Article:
“As dosing goes up, when you get more and more, people get more and more sleepy and their respiratory rate, their breathing rate goes down,” Colby of UC Davis says. “If you fully overdose, you get completely sleepy, you get somnolent and then your respiratory (system) can go down so far that you stop breathing. And that’s how you die.

Many officials interviewed for this story pointed to methamphetamine, which has long wreaked havoc, as the No. 1 problem drug in the Sacramento region. But many say fentanyl is just behind. And all over the region, officials are using a word to describe what fentanyl is creating in their communities: crisis.

“The root of their addiction, it could be past trauma, different things like that,” Zeck says. “But I think once they’ve been using opioids, now they’re looking for something that’s more. And so now it’s the teaching and the developing their understanding around the danger of fentanyl is what our counselors are having to take on.”

The illicit fentanyl pipeline is well-known among law enforcement, yet still highly effective. Precursor chemicals for fentanyl are manufactured in China and imported to the Jalisco New Generation and Sinaloa cartels in Mexico, which produce fentanyl powder and counterfeit pills. The powders and pills are then smuggled into the United States and distributed through an assortment of street gangs and dealers, according to the United States Drug Enforcement Agency. In January, President Biden traveled to Mexico to discuss how to combat the flow of fentanyl into the U.S. with President Andres Manuel López. And during his budget address last month, Gov. Gavin Newsom dedicated $97 million to the fight against fentanyl.

“It’s really exploded in the last few years,” says Bob Beris, acting special agent in charge of the San Francisco division of the DEA, whose office covers Bakersfield to the Oregon border. The DEA seized more than 50 million illegal fentanyl pills nationwide in 2022, according to the DEA’s website. 

Sometimes, law enforcement agencies have been successful in making arrests along Interstate 5, such as when the U.S. Attorney’s Office announced charges in October against 11 people in Washington state and California suspected of trafficking “more than 1,000 pounds of methamphetamine and hundreds of thousands of fentanyl pills,” according to a press release.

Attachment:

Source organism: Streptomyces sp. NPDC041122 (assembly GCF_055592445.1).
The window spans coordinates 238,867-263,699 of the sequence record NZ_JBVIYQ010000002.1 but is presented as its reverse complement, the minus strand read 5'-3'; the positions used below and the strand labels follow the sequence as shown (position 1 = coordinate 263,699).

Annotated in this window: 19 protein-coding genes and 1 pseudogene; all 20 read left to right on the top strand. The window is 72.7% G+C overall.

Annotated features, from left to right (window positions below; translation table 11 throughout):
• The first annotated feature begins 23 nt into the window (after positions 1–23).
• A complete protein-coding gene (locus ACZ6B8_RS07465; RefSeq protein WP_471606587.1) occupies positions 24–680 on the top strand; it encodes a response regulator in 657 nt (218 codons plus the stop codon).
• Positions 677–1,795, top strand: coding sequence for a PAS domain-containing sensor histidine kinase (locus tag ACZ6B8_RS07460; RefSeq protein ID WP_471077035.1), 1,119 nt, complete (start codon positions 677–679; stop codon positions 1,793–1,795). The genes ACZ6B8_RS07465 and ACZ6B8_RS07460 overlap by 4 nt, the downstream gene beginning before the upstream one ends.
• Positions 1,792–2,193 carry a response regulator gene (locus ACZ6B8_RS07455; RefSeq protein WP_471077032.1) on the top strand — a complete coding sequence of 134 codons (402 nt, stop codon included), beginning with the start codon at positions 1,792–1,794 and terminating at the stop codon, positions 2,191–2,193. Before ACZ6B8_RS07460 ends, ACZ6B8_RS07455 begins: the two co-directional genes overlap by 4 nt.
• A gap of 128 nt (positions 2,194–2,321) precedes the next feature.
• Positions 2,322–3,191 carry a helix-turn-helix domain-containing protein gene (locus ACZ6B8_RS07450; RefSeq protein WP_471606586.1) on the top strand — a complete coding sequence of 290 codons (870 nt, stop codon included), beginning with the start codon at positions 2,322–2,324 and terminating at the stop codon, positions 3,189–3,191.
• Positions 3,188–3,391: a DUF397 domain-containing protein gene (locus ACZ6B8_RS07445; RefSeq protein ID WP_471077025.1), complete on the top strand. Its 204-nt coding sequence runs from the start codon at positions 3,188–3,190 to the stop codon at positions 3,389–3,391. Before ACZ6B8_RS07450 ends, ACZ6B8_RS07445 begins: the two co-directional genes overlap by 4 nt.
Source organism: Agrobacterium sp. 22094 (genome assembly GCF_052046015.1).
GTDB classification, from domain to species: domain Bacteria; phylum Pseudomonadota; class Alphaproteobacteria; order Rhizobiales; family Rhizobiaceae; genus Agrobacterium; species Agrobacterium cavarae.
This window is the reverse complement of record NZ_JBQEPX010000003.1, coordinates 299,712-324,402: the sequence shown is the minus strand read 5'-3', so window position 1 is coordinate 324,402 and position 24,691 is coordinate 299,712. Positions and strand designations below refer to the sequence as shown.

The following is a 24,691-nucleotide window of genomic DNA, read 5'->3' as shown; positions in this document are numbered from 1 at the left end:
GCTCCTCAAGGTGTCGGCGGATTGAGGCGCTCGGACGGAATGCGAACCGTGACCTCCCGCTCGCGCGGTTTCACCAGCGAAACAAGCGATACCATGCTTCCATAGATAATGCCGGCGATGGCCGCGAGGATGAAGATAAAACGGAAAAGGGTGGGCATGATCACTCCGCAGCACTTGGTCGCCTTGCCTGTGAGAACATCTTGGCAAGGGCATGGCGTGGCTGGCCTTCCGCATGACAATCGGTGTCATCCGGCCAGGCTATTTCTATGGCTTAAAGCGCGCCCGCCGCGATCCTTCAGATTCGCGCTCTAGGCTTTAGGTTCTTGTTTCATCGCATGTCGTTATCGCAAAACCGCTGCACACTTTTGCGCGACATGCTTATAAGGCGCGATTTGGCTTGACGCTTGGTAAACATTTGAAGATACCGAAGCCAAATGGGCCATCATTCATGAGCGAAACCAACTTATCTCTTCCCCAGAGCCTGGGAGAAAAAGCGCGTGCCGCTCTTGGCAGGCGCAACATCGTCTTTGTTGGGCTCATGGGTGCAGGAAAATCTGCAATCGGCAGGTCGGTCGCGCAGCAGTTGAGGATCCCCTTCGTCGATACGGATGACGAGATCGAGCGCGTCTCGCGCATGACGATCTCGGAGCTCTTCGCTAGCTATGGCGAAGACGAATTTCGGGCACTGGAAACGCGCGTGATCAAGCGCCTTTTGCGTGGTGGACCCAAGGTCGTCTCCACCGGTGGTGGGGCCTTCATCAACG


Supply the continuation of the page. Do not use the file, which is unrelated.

Sacramento County Supervisor Rich Desmond, who retired as a California Highway Patrol chief in 2019, says the network of highways in the region “makes Sacramento more impacted by this crisis than a lot of the towns we’re seeing in the state.”

But the cartels persist because, as Beris explains, they can create pills for literal pennies and sell them sometimes as high as $60 to $80 apiece. 

“These organizations are going to go wherever they can create money,” Beris says. “They don’t care about people’s safety, they don’t care about whatever, so if their pills are poisoning people, they don’t care. You’re a product to them and they want to get their product out to as many people as possible.”

Fentanyl gets distributed by a network of street gangs and dealers who reach users of all ages, including young people. Dr. Rob Oldham, Placer County health and human services director and interim health officer, says half of all fentanyl deaths in the county in 2021 were among people aged 25 and younger. (Placer County had 50 opioid-related deaths in 2021, according to the California Overdose Surveillance Dashboard.)

Lauren Werner, program manager for the Sierra Sacramento Valley Medical Society, which oversees the Sacramento County Opioid Coalition, sees how younger users can fall victim to fentanyl.

“I think one of the main things that makes the fentanyl crisis is the popularity of counterfeit pills that look legitimate,” Werner says. “There’s a lot of kids that have been experimenting with getting these pills off Snapchat, off Instagram, TikTok.” 

It leads to sometimes heart-wrenching outcomes, such as that of 17-year-old Whitney High School senior Zachary Didier, who fatally overdosed in December 2020 after taking a fake Percocet pill. His mother, Laura, now speaks to students at local schools about the danger of the drug. (See sidebar.)